Cerebellum: Coordination & Play Applied

What is the cerebellum, and why should movement teachers/practitioners think about training it? And how can you integrate cerebellum stimulation into the group classes you teach?

In this video I quickly review why the cerebellum matters to us, and offer examples of how to weave in three categories of cerebellum stimulation into your group classes, building on the drills Erin shared in her tutorial. They are:

  • rhythmic ball bounce
  • movement following a vision chart
  • movement to a tempo set by a metronome (or song, as the case may be)

A couple of notes:

Rhythmic Ball Bounce:

There are so many ways to play with a ball in your classes! Another possibility, among so many others!, that I don't mention in the video is to turn this drill into a group exercise. Instead of passing the ball from your left hand to your right hand, for example, have everyone stand in a circle, and you might bounce with your left, catch with your right, and then pass to the left hand of the person standing to your right. The sky is the limit! So many ways to play.

Movement Following a Vision Chart:

Likewise, the ways you can use the vision chart are only limited by your own imagination. It doesn't have to look anything like Warriors, nor be limited to a sequence of poses that keeps your students moving in the frontal plane (that is, side-to-side). Play away and explore what works!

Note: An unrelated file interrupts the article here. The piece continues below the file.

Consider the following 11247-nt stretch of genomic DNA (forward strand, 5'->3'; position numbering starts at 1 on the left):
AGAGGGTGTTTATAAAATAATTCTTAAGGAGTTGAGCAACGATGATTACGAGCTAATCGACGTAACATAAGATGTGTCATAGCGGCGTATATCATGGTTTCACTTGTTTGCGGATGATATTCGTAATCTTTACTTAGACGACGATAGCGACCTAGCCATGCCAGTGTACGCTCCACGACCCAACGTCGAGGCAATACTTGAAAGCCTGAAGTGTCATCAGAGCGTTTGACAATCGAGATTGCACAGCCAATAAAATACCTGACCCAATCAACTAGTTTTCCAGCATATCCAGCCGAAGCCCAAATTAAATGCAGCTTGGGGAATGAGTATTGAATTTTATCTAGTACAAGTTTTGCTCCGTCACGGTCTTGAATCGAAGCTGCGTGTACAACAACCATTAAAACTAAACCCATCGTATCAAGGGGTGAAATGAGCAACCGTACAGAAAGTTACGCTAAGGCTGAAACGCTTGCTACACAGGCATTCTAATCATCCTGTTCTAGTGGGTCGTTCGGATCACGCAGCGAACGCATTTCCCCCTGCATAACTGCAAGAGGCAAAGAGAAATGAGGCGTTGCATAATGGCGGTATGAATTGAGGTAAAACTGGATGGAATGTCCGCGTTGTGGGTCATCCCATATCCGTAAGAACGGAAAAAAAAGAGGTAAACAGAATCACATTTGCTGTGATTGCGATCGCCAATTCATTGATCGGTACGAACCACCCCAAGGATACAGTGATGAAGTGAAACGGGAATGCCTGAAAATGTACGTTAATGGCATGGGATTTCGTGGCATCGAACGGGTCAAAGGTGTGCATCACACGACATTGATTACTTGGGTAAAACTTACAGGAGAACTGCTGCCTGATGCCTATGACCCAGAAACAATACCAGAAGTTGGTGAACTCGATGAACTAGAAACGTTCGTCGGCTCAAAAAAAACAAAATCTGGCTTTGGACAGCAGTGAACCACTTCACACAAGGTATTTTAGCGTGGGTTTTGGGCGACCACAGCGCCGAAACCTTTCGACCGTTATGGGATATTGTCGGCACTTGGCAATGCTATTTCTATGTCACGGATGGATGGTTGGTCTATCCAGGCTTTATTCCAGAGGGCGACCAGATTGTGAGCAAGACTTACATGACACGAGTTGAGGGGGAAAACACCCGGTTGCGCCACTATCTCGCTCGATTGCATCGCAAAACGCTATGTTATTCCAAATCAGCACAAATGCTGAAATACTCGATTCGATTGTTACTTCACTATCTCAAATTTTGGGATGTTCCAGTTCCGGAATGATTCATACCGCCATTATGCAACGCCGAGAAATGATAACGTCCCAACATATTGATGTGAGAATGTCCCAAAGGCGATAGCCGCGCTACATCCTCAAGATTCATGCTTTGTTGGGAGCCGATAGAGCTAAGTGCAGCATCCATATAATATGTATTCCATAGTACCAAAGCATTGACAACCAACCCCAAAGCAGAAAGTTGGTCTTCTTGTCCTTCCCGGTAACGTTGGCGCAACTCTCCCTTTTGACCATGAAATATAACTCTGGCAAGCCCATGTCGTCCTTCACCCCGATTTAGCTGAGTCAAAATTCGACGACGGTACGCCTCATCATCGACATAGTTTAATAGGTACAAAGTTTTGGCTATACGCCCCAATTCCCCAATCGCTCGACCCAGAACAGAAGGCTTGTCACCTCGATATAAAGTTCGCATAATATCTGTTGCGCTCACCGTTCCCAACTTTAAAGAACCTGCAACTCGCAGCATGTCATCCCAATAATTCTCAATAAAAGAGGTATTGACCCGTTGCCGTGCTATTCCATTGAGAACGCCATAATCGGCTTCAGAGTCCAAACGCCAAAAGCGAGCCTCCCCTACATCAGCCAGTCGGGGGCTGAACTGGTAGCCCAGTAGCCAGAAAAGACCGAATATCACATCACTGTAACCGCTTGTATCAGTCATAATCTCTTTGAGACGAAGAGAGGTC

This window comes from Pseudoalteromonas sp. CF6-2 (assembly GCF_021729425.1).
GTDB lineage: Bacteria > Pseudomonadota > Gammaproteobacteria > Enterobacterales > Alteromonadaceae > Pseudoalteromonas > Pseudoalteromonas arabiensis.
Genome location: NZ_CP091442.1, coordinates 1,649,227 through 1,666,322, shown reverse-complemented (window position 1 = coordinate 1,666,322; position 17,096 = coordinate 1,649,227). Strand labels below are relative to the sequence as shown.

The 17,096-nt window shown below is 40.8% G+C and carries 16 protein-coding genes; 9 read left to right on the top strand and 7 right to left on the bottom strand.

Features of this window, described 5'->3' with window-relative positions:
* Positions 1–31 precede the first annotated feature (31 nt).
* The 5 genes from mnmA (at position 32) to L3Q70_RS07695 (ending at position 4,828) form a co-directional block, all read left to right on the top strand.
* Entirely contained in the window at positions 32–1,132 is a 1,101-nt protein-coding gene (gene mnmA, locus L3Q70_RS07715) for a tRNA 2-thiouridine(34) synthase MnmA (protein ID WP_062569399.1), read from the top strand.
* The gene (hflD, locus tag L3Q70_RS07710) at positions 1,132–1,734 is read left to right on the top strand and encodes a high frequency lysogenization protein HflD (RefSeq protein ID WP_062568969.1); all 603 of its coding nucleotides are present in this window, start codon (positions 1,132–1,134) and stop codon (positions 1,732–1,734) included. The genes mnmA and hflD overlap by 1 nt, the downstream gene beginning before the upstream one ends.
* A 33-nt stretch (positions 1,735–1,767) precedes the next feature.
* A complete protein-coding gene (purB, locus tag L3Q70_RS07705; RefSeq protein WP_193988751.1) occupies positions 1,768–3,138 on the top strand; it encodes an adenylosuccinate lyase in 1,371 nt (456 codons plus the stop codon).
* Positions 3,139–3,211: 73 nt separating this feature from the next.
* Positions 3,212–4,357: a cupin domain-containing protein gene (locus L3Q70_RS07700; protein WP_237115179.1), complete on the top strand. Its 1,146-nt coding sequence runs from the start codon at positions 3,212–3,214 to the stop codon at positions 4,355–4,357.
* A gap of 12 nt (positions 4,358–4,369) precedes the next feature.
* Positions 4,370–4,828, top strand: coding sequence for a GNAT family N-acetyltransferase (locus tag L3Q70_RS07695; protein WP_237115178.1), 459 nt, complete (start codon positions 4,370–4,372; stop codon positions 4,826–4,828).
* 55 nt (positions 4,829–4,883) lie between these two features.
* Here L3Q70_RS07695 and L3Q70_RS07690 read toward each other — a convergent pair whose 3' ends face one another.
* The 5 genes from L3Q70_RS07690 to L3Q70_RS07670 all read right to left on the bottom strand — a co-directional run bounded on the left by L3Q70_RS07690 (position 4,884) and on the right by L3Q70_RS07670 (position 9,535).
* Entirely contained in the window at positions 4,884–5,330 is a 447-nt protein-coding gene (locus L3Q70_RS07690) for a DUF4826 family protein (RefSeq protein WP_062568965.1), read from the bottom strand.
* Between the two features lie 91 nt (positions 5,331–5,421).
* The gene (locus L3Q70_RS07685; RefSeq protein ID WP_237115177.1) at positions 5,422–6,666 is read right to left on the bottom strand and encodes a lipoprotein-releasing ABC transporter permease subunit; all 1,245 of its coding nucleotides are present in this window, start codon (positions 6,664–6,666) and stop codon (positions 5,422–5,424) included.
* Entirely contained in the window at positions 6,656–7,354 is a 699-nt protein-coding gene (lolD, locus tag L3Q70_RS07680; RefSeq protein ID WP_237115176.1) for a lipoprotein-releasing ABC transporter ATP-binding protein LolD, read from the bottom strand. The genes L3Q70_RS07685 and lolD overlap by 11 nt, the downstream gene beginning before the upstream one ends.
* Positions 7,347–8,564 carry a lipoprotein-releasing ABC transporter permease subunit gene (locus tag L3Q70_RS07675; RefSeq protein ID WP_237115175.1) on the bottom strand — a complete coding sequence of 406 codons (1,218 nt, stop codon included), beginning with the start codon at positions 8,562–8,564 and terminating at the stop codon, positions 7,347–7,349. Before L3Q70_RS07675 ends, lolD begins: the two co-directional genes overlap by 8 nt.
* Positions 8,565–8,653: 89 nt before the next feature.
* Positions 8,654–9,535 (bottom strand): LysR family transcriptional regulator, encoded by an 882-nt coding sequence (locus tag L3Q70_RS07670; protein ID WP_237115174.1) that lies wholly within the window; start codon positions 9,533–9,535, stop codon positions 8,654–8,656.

One other note I would like to add is that in a class I would warm everyone up well before beginning this, and also make my way through all of the poses I'd like them to follow in the chart at least once slowly and mindfully beforehand, focusing on finding a sustainable version of the pose for each person in the room. Only after that would I ask my class to try to follow the chart in and out of whatever group of poses I have chosen.

Movement to a Tempo

The song I play in the video in the section on moving to a tempo set by a song or metronome is called "Tai Ji Wood Flute" by Michael J. Leone, Jerry Dibble, Jason Campbell, & Fred Werner, from the album Shockti Bomb. In the video you can barely hear it, unfortunately! But you can listen to it in full for free here: https://www.amazon.com/Tai-Ji-Wood-Flute/dp/B00EK9K74Q. It's worth taking a listen, whether while watching this video or afterwards.

When you listen, I invite you to take the time to play around with moving to it yourself! What happens if you let your movement practice follow the rhythm of the music? Does the tempo free your movement up in anyway? Challenge your movement in any way? Does the limitation posed by the rhythm inspire your movement, or does it restrict it? I'd love to hear what you find when you play around with it!

Finally, in the video I mention that you can offer a set sequence to follow, fitting it to a given tempo, but another option is to ask your class to free flow for a little while. What happens when you give them total freedom to explore, but within the single constraint of timing their movement to the beat you've set?

As always, remember that the comment section below is here for us to dialogue together! Please use it to share anything you discover as you play with these ways of moving, any questions you might have, feedback, or general reflections on your Movement with a Brain journey so far.

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